For a soon to be published post on what may be the next addition to the endangered architecture of Chicago list, this is the James R. Thompson Center.

I'm a strong opponent of texting while driving, but not making photographs while driving. I once took a picture with a twin lens reflex camera while driving over the Williamsburgh Bridge in New York City.  It was a pretty good picture too, but not as good as this one, made on the Clark Street Bridge over the Chicago River.

The first good picture made with my new lens.

And so it goes. I hope to be posting more work very soon but now am struggling to stay awake until midnight to greet in 2016.

To all of you I wish you a Happy and Healthy New Year!

Tuesday, December 29, 2015

The Fall of the Suburbs?

Cities are a product of time. They are the molds in which men's lifetimes have cooled and congealed, giving lasting shape, by way of art, to moments that would otherwise vanish with the living and leave no means of renewal or wider participation behind them. In the city, time becomes visible: buildings and monuments and public ways, more open than the written record, more subject to the gaze of many men than the scattered artifacts of the countryside, leave an imprint upon the minds even of the ignorant or the indifferent. Through the material fact of preservation, time challenges time, time clashes with time: habits and values carry over beyond the living group, streaking with different strata of time the character of any single generation. Layer upon layer, past times preserve themselves in the city until life itself is finally threatened with suffocation: then, in sheer defense, modern man invents the museum. 
By the diversity of its time-structures, the city in part escapes the tyranny of a single present, and the monotony of a future that consists in repeating only a single beat heard in the past. Through its social division of labor, life in the city takes on the character of a symphony: specialized human aptitudes, specialized instruments, give rise to sonorous results which, neither in volume nor in quality, could be achieved by any single piece.
-Lewis Mumford - Introduction to The Culture of Cities

In the debate between the virtues of the city versus the suburbs, a typical defender of our great urban centers might look upon these words of the great writer-philosopher Lewis Mumford rhapsodizing the city, as a mission statement for his or her cause.

With the dichotomy between left/right political ideologies tearing this nation apart, words like Mumford's probably appeal more to the left than the right, as demographically speaking, big cities, and those  who believe in them, traditionally have been populated by people of a liberal bent compared to the suburbs.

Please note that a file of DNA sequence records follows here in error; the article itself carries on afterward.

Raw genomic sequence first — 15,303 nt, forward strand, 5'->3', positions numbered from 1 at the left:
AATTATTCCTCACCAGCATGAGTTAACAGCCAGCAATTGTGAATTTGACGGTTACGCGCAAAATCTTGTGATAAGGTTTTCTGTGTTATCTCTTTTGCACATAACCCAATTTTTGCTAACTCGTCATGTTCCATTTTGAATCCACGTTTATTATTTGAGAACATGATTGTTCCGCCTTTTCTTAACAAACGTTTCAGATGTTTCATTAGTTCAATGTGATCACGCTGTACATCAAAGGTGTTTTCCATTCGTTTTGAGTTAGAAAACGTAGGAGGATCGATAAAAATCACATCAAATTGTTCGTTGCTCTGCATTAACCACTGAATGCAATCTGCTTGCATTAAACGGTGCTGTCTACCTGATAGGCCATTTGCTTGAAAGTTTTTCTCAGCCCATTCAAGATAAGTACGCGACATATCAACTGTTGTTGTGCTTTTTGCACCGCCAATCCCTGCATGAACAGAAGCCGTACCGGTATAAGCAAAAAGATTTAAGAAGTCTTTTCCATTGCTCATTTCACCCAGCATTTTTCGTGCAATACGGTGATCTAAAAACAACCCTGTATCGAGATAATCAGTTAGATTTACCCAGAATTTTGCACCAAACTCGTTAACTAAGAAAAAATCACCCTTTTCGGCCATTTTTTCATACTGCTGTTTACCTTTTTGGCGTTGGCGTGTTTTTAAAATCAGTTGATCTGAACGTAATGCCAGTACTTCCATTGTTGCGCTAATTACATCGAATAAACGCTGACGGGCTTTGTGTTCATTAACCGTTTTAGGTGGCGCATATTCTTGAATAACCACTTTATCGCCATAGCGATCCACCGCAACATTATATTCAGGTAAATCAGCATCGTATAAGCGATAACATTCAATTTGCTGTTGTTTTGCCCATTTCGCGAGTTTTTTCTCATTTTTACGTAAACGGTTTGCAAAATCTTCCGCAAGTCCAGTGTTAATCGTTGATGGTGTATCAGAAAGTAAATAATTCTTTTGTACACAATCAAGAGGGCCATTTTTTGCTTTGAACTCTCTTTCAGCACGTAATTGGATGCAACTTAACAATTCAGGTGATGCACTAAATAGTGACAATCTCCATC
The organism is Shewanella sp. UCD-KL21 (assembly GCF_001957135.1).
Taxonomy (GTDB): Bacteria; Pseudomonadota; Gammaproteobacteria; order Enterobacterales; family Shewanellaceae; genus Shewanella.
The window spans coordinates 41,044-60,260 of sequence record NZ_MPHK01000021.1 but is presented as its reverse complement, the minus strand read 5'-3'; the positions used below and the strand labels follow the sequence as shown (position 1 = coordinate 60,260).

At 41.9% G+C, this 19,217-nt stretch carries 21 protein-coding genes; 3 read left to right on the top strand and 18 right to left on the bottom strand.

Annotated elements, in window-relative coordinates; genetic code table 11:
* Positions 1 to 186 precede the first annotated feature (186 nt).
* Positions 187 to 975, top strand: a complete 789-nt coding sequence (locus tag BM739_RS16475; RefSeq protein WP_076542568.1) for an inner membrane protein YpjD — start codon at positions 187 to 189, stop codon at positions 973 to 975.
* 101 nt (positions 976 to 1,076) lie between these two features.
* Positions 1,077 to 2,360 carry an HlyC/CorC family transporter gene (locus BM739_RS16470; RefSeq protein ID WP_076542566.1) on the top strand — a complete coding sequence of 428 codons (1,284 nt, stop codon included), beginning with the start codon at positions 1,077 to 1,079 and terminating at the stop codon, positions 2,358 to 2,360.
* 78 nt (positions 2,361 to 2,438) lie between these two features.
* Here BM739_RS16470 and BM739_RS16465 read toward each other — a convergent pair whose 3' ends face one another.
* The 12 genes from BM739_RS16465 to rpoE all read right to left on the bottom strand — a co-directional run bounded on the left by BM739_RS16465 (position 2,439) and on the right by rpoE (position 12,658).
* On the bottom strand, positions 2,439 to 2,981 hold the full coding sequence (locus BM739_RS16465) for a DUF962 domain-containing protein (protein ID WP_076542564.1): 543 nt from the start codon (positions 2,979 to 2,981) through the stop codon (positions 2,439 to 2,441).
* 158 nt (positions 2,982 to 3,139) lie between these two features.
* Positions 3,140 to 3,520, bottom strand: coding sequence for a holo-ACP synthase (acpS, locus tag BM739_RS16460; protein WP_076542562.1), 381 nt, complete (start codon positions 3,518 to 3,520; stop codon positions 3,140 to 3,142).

Enter Charles Marohn, a city planner with a background in civil engineering, and an avowed conservative Republican from Brainerd, Minnesota.

According to a MINNPOST article from earlier this month, Marohn came to the conclusion that the way we have come to design communities since the mid-twentieth century is a dead end, after saving the skin of a small community whose sewer line was compromised during the building of a highway. The community could not afford to rebuild its sewer so Marohn came up with a plan to not only fix the sewer but expand it, paving the way for further development (or urban sprawl if  you prefer), down the road. To some, the promise of growth for growth's sake is an aphrodisiac, signalling jobs and economic opportunity. Marohn's plan appealed to the federal government who paid the lion's share of the cost of the project, while the small community would kick in a fraction of what the original project would have cost them had Marohn not brought in the Feds.

Still, that chunk of money was more than the bedroom community could afford and in time not only were they faced with having to pay off their share of the project, but were also stuck with the repair bills when the system inevitably malfunctioned. The piece quotes Marohn as saying:
I bought them time, but I gave them a giant unfunded liability.
It dawned on him that while the construction of residential communities built far from cities and their economic base, may create temporary economic opportunities, but once those communities are built, they are unable to generate enough new revenue to sustain themselves.

Quoting from the article:
It’s a perspective that has led Marohn to conclude that the nation’s 70-year experiment with suburban development is a failure — because it is economically unsustainable. That is, the lack of density does not produce tax revenue necessary to cover current services, let alone the long-term costs of maintaining and replacing those services. And because suburbs were built as fully developed places, they don’t have the flexibility to adapt, to become more dense in response to fiscal realities.
There you have it, nothing more than bottom line common sense, in the true spirit of conservative laissez-faire economics, with some social Darwinism thrown in for good measure. Distant suburbs and more distant exurbs according to Charles Marohn, should be allowed to die, as they are too weak to survive.

Could this issue become a common ground between liberals and conservatives in this country? I hardly think so. So entrenched are a significant number of Americans who live in abject fear of the city and all that entails, so enamored of the automobile are these folks, and so bought into the myth of the quasi "country life" found in the land beyond the airport, it's hard to imagine many dyed-in-the-wool suburbanites buying into Marohn's ideas. As he describes it, his is a voice crying out in the wilderness.